Published:  12:01 AM, 10 November 2019

Worldwide waffling

Worldwide waffling

Labor needs to fire up on behalf of working people to punch through the "pandemic of populism" locking progressive parties out of government, and it needs to pitch an "Australian new deal" grounded in the Hawke/Keating principles of economic reform with a social dividend, according to Chris Bowen. As Labor braces itself for the release of the tightly held campaign review, Bowen, will make his first substantial public intervention since the May election loss, delivering his rationale for why Labor lost at the inaugural Keating lecture in western Sydney.


Margaret Court has urged Tennis Australia to "sit and talk with me'' ahead of the 50th anniversary of her grand slam year, saying she won't return to Melbourne Park unless she is formally welcomed back and her career achievement properly recognized. Tennis Australia, which earlier this year feted Rod Laver for his half-century grand slam anniversary, is torn over how to commemorate its greatest ever player, whose opposition to homosexuality and gay marriage has made her a polarizing figure among contemporary players and influential women such as Billie Jean King and Martina Navratilova. Court's presence at January's Australian Open would kindle the bitter debate over whether her name should remain on one of the tournament's main venues.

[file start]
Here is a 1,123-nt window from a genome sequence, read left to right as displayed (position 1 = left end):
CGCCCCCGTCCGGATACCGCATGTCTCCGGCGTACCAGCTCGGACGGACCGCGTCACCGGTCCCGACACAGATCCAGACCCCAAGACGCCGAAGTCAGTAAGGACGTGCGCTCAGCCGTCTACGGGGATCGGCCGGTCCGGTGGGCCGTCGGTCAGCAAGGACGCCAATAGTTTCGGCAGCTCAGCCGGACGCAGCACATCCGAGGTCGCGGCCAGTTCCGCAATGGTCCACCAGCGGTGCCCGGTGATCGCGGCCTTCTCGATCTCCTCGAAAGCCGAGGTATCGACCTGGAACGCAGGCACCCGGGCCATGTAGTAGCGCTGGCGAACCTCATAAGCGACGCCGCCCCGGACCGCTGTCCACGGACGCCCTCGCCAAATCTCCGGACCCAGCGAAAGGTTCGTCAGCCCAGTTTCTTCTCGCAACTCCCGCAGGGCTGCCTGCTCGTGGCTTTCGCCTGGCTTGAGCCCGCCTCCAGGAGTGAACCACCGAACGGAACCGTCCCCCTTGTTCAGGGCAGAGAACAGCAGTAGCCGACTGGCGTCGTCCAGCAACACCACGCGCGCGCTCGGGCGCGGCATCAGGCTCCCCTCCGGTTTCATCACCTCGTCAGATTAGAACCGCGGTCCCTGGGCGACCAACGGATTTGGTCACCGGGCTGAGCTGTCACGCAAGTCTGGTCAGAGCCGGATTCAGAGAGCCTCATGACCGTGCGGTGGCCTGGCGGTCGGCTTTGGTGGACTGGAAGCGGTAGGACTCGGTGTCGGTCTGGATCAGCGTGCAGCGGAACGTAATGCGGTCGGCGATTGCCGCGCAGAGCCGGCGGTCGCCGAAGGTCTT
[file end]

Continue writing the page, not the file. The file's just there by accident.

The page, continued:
The world lies at the crossroads of fragmentation and integration, and, as one of the largest countries and economies, China has "great responsibilities" in helping to determine which path the world should take, Trade and Industry Minister Chan Chun Sing said. "Today, what the world needs most is leadership," he said. In a world beset by turbulence, Beijing can lead by helping to set standards of behavior in areas including economics, politics, and technology, Mr Chan told a forum in Shanghai.


The annual Melbourne Cup parade would be scrapped under a proposal lodged by Australian Greens representative Rohan Leppert for the City of Melbourne to cut ties with horse racing. Councillor Leppert on Wednesday lodged a motion to be debated on Tuesday at the Future Melbourne committee meeting that would add "events that celebrate or involve horseracing" to the list of ineligible event applications. A majority vote of six of the 11 councilors is needed to pass the motion that would axe next year's Cup parade. Lord mayor Sally Capp, who this year carried the Cup with Victoria Racing Club chair Amanda Elliott through the parade and attended Derby and Cup day, heads that committee.

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